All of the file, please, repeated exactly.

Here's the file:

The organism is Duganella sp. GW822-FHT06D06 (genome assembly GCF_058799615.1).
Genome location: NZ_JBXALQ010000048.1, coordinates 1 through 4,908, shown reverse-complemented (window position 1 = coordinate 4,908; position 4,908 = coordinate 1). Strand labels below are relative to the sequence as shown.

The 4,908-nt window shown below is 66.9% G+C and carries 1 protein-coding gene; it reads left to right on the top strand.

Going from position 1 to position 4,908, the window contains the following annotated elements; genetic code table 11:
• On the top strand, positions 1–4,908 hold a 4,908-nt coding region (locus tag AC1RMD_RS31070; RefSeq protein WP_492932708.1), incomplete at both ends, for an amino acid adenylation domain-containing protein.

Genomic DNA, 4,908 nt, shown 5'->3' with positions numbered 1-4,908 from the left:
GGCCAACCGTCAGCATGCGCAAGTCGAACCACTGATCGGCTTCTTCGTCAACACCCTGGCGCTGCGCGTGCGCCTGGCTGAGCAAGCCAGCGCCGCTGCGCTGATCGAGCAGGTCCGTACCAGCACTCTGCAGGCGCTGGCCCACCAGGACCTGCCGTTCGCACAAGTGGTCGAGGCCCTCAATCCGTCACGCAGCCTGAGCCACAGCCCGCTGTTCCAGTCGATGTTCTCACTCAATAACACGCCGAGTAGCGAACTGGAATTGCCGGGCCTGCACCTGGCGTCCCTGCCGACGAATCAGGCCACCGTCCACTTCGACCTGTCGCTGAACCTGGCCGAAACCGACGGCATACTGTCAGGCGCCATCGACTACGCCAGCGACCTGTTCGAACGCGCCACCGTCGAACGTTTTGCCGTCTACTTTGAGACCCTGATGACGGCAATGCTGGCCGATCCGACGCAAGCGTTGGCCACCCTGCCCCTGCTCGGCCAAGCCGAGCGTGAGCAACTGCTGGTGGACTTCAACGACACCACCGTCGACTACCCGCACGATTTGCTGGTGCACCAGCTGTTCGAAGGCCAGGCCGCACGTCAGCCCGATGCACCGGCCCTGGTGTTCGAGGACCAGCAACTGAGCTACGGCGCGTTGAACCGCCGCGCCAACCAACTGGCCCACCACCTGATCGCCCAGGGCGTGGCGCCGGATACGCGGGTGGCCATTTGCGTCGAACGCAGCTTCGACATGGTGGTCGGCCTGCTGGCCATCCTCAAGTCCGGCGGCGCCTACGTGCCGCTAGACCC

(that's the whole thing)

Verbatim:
The organism is Duganella sp. GW822-FHT06D06 (genome assembly GCF_058799615.1).
Genome location: NZ_JBXALQ010000048.1, coordinates 1 through 4,908, shown reverse-complemented (window position 1 = coordinate 4,908; position 4,908 = coordinate 1). Strand labels below are relative to the sequence as shown.

The 4,908-nt window shown below is 66.9% G+C and carries 1 protein-coding gene; it reads left to right on the top strand.

Going from position 1 to position 4,908, the window contains the following annotated elements; genetic code table 11:
• On the top strand, positions 1–4,908 hold a 4,908-nt coding region (locus tag AC1RMD_RS31070; RefSeq protein WP_492932708.1), incomplete at both ends, for an amino acid adenylation domain-containing protein.

Genomic DNA, 4,908 nt, shown 5'->3' with positions numbered 1-4,908 from the left:
GGCCAACCGTCAGCATGCGCAAGTCGAACCACTGATCGGCTTCTTCGTCAACACCCTGGCGCTGCGCGTGCGCCTGGCTGAGCAAGCCAGCGCCGCTGCGCTGATCGAGCAGGTCCGTACCAGCACTCTGCAGGCGCTGGCCCACCAGGACCTGCCGTTCGCACAAGTGGTCGAGGCCCTCAATCCGTCACGCAGCCTGAGCCACAGCCCGCTGTTCCAGTCGATGTTCTCACTCAATAACACGCCGAGTAGCGAACTGGAATTGCCGGGCCTGCACCTGGCGTCCCTGCCGACGAATCAGGCCACCGTCCACTTCGACCTGTCGCTGAACCTGGCCGAAACCGACGGCATACTGTCAGGCGCCATCGACTACGCCAGCGACCTGTTCGAACGCGCCACCGTCGAACGTTTTGCCGTCTACTTTGAGACCCTGATGACGGCAATGCTGGCCGATCCGACGCAAGCGTTGGCCACCCTGCCCCTGCTCGGCCAAGCCGAGCGTGAGCAACTGCTGGTGGACTTCAACGACACCACCGTCGACTACCCGCACGATTTGCTGGTGCACCAGCTGTTCGAAGGCCAGGCCGCACGTCAGCCCGATGCACCGGCCCTGGTGTTCGAGGACCAGCAACTGAGCTACGGCGCGTTGAACCGCCGCGCCAACCAACTGGCCCACCACCTGATCGCCCAGGGCGTGGCGCCGGATACGCGGGTGGCCATTTGCGTCGAACGCAGCTTCGACATGGTGGTCGGCCTGCTGGCCATCCTCAAGTCCGGCGGCGCCTACGTGCCGCTAGACCC